I felt it shelter to speak with you.
~ Emily Dickinson
[The art of conversation] is the Swiss Army knife
of social skills that anyone can learn to use. p.1
Sometimes we need to sustain a conversation with strangers, acquaintances, or friends of friends. When I served on Grand Jury for two months we had hours of in-between time where we had the choice of looking down and doodling or looking up at a fellow juror and launching a conversation.
Shepherd’s book would have been a blessing. Most of it is common sense clearly explained. I tried to read it looking for me and my weaknesses (rambling, interruptions) rather than identify people I know in the author’s descriptions. She introduces some great phrases: conversation kindling, verbal tics, rapport vs. report. Since we all blunder, Shepherd tells us how to recover from them.
~ It is courteous to stand up for an introduction.
~ Order of introductions: first say name of the lady,
the elder, the honored person.
[By mixing these I made the mnemonic acronym HELP. ]
~ Think of talk as a good game of Frisbee. Toss it to someone else.
1. Tell the truth.
2. Don’t ramble.
3. Don’t interrupt.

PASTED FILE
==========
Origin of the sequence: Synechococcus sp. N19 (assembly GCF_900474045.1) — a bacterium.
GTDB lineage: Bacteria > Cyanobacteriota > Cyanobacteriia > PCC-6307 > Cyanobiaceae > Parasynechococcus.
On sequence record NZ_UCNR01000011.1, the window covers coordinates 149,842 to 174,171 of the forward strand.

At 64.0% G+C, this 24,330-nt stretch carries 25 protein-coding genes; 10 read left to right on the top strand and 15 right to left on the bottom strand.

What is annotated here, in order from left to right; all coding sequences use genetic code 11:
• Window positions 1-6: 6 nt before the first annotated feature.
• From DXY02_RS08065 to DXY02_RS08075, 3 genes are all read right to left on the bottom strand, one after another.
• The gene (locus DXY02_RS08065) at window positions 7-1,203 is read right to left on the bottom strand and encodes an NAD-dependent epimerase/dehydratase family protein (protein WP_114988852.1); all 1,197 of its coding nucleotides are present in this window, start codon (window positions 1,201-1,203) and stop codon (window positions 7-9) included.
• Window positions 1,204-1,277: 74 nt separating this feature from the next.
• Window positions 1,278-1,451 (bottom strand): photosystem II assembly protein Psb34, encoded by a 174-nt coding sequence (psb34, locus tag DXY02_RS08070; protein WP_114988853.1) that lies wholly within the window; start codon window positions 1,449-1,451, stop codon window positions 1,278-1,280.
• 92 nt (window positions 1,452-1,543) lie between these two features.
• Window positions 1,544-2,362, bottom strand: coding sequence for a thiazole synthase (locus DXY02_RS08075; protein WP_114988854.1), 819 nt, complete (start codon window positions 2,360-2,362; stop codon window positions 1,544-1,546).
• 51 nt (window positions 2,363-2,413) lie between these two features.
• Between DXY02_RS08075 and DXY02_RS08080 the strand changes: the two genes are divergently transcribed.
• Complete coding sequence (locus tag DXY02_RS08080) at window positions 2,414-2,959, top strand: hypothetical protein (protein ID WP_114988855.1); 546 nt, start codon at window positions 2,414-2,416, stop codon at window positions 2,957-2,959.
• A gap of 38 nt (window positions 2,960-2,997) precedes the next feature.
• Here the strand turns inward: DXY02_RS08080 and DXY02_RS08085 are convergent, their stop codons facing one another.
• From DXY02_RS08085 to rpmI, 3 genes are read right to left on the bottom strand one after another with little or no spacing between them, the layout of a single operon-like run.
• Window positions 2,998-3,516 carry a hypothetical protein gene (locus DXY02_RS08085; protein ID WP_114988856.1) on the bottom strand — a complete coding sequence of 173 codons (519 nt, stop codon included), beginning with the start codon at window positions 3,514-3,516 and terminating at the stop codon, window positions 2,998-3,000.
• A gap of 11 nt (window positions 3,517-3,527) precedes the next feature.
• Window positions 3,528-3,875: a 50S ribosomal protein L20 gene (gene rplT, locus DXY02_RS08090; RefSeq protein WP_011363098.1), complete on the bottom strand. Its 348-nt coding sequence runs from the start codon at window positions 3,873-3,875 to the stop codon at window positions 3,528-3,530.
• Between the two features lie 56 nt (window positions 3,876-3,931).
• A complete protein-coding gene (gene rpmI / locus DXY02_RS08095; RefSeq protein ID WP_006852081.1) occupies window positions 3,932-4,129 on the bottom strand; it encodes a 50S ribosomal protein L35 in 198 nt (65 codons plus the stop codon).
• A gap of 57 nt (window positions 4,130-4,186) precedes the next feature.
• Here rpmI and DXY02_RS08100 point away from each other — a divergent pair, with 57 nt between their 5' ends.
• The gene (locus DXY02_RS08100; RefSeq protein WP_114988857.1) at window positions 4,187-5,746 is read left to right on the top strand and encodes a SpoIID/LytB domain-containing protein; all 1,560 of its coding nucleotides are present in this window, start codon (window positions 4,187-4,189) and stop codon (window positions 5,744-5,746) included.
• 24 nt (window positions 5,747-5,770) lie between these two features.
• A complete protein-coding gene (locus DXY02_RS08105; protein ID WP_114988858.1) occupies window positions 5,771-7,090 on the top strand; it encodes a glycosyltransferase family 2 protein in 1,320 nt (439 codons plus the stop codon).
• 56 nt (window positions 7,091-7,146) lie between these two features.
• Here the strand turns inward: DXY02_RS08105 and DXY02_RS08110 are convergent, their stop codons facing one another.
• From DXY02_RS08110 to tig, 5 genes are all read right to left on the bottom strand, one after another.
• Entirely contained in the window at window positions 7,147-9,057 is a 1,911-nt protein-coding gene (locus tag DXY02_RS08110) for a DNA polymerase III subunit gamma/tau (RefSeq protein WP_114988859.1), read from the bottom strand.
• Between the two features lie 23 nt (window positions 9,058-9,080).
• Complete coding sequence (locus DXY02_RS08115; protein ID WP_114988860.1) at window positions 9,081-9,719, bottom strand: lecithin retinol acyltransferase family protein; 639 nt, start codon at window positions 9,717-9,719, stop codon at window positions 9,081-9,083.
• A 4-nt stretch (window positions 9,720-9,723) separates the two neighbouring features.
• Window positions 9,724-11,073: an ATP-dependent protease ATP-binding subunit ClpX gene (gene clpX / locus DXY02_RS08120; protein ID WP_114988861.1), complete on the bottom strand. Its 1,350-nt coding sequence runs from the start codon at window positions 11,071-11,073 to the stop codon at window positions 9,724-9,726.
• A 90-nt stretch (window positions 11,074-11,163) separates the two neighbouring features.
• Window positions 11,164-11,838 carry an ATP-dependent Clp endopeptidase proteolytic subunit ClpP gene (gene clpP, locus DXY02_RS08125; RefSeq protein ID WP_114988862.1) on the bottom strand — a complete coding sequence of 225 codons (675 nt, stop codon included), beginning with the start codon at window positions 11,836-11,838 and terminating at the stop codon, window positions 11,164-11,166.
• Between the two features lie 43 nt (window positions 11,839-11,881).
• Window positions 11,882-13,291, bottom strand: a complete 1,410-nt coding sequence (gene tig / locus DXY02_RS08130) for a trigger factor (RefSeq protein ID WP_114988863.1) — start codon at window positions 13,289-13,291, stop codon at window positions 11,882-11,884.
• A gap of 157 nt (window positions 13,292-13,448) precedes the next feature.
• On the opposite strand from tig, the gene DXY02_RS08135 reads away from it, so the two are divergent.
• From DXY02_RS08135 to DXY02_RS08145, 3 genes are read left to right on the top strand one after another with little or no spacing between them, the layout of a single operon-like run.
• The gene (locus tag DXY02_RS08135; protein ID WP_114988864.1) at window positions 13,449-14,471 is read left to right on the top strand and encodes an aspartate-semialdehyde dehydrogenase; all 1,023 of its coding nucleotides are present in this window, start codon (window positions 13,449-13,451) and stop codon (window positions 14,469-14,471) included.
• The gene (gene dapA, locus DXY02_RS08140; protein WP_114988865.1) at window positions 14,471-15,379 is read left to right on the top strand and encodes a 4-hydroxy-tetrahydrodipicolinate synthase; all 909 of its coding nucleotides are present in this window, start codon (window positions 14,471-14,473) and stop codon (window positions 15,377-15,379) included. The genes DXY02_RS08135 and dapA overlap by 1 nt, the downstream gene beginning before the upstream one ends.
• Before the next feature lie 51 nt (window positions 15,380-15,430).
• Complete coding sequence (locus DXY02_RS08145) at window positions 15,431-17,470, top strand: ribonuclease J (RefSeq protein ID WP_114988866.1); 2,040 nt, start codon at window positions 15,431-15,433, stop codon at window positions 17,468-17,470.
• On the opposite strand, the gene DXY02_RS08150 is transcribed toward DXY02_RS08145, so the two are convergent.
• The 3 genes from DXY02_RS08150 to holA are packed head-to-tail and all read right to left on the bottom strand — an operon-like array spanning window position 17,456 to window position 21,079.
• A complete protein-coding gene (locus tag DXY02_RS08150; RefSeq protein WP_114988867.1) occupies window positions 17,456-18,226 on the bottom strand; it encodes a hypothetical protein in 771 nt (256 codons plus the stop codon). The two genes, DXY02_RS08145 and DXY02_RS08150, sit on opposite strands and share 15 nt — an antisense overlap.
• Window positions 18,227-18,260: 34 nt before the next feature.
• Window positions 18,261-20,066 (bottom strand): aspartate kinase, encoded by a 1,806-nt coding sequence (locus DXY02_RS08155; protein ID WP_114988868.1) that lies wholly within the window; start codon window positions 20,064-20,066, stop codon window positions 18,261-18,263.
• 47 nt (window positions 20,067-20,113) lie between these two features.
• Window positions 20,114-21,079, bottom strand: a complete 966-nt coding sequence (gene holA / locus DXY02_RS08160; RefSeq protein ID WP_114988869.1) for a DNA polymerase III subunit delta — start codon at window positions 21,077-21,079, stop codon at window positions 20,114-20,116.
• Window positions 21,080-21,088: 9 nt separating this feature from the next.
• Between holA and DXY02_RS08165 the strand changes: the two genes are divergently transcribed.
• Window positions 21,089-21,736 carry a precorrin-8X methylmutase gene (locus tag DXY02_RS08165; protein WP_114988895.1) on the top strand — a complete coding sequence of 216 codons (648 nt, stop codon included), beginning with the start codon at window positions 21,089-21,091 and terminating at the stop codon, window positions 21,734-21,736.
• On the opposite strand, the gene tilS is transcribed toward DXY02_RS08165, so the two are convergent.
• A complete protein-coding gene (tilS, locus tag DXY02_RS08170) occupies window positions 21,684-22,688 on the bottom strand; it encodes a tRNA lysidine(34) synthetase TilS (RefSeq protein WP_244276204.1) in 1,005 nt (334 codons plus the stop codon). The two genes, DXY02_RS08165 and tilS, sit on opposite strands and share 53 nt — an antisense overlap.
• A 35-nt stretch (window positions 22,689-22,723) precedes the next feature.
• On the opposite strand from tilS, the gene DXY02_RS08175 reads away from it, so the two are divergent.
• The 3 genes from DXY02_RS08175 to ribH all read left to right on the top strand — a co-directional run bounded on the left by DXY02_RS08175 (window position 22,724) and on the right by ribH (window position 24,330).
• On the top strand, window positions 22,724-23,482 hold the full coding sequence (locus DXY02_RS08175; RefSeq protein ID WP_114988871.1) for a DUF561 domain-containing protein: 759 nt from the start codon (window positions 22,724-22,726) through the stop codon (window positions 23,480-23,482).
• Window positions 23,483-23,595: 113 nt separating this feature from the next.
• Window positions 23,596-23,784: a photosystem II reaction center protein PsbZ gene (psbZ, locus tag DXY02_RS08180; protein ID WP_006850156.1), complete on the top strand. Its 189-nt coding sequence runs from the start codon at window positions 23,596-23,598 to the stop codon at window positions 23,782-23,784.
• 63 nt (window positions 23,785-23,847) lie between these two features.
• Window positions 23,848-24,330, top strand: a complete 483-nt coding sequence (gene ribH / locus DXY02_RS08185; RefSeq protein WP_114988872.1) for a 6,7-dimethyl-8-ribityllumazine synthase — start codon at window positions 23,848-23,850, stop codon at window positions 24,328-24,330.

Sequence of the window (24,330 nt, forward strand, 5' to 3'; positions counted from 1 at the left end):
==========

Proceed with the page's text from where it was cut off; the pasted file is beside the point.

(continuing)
4. Ask questions and listen to the answers.
5. Don’t take advantage of people.
6. Don’t dwell on appearances.
7. Don’t touch taboo subjects.
8. Disagree in a civilized fashion.
9. Don’t be a bore.
10. Don’t gossip.
Five Fail-Safe Starters
1. The journey. Are you from here? How did you get here?
2. The recent past. What have you been working on?
3. Situation you share now. How do you know ___?
4. Companions. Do you have family* nearby?
5. Return questions. Ask her what she just asked you.
I wish you would read a little poetry sometimes.
Your ignorance cramps my conversation.
~ Sir Anthony Hopkins
Whether small talk makes you hum or gives your hives, I recommend this little book. I also recommend Margaret Shepherd’s other book, The Art of the Handwritten Note.
*Shepherd makes a point of using the word family. While people may not have a spouse or children, everyone, presumably, has family.